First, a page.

Resources for Patients and their Families

Alliant Energy

The Alliant Energy Corporation owns and operates a number of power-generation facilities throughout the Upper Midwest States of Iowa, Minnesota and Wisconsin. The corporation’s total generative capacity is 31 terawatts (31,000 gWt), sufficient to meet the needs of 1.4 million homes and small businesses in the region.

In addition to electricity, Alliant also provides natural gas.

Many of Alliant’s generating plants were purchased from other companies or acquired through mergers and takeovers. Therefore, Alliant did not itself use asbestos in the construction of its older facilities constructed prior to the early 1980s. However, corporations that take over companies and their assets legally assume all liabilities and encumbrances as well.

Whether nuclear, fossil-fueled or hydro-powered, all electrical generation facilities constructed prior to 1980 have had asbestos exposure issues.

Asbestos is more than a flame retardant; the “blue” and “brown” varieties most likely to cause asbestos cancers such as mesothelioma are also excellent electrical insulators. Asbestos-containing materials were used extensively throughout the construction of power plants prior to 1980. Some of the areas in which asbestos-containing materials were found include:

  • fire doors
  • electrical cloth
  • pipe fittings and conduits
  • insulation
  • gasket materials
  • turbines and other machinery

Power generation plant workers are at high risk from asbestos exposure and are substantially more likely to contract disease such as mesothelioma. In 2003, Puerto Rican researchers analyzed the chest x-rays of 1,100 workers who had worked at least fifteen years in such a facility. 13% of the images showed signs of asbestos disease.

This has also been an issue for the family members of power plant workers; asbestos fibers could become lodged in clothing and in hair. Thus carried into the home, it resulted in what is known as “secondary exposure” to spouses and children, some of whom developed asbestos cancer themselves later in life.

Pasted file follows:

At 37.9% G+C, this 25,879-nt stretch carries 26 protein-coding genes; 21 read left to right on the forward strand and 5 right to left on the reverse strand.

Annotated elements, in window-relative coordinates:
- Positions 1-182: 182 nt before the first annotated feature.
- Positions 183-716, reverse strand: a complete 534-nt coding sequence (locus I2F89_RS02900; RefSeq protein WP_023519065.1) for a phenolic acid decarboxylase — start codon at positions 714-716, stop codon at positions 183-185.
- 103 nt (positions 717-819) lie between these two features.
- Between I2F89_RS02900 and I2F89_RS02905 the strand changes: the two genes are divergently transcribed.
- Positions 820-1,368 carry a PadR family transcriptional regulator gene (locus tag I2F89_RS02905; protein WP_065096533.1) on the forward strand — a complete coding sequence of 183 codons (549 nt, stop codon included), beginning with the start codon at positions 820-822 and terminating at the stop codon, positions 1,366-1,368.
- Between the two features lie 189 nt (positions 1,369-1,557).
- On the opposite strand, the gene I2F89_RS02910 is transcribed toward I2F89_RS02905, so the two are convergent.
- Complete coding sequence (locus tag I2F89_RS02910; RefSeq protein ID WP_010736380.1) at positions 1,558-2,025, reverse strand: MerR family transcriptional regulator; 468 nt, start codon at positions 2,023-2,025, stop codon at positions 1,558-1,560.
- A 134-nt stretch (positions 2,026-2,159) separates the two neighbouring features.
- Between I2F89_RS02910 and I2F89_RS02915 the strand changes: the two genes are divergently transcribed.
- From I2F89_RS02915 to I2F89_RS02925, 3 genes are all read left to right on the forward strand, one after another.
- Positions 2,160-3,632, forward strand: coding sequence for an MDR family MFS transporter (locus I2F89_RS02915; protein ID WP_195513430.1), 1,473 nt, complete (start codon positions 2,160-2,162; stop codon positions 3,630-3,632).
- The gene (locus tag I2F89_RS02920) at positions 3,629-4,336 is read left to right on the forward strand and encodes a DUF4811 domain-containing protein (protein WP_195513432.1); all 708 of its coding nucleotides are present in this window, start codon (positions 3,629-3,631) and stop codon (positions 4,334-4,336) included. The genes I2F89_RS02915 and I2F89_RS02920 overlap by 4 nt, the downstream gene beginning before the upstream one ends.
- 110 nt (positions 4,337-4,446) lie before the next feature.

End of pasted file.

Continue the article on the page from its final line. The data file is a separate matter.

Those who were employed at a power generation plant prior to 1980 as well as their families should have regular health screenings if possible and discuss the asbestos exposure with their primary care physician. When diagnosed and treated early, asbestos cancer patients have a much better prognosis, although cancer that has been removed can recur; in most cases, lifetime monitoring is necessary. The cancer can be treated by doctors such as Dr. David Sugarbaker at Brigham and Women's Hospital in Boston, MA. with mesothelioma chemotherapy.

During much of the last century, it was commonplace for factories, mills, power plants and worksites to be constructed with asbestos because it offered high resistance to transferring heat and electricity. It is ironic that reducing the risk of injury was generally one of the driving justifications for using asbestos in worksites because the outcome was in fact to put workers in danger of serious illness or death due to exposure to asbestos. The reason so many employees have suffered from health conditions including pleural plaques and cancer is that when humans inhale or ingest particles of asbestos, the mineral embeds itself into respiratory passages; once there, the sharp, microscopic spikes damage cells. In addition, mesothelioma, a fast-growing and mostly untreatable cancer affecting the lining surrounding the lungs, is associated with mild to moderate inhalation of asbestos particles.

Those who work with asbestos now are generally protected from exposure because of the extensive body of guidelines controlling its utilization, inclusion in products and disposal. Even as late as the 1970s, however, workers without proper safety gear frequently toiled in places thick with asbestos dust. Family members were also exposed to asbestos if workplaces did not provide showers, as workers carried asbestos dust to their homes in their work garments.

Since asbestos-related illnesses like asbestosis and mesothelioma may not appear until a very long time after asbestos exposure first occurs, those who worked at contaminated plants, as well as those who lived with them, are advised to talk about their history of asbestos contact with their medical care providers regardless of how far back they worked there.



Bowker, Michael. Deadly Deception (New York: Touchstone, 2003)

Cabrera-Santiago, Manuel et al. “Prevalence of Asbestos-Related Disease Among Electrical Power Generation Workers in Puerto

Alliant Energy Corporate Website. "Operations & Organizations."

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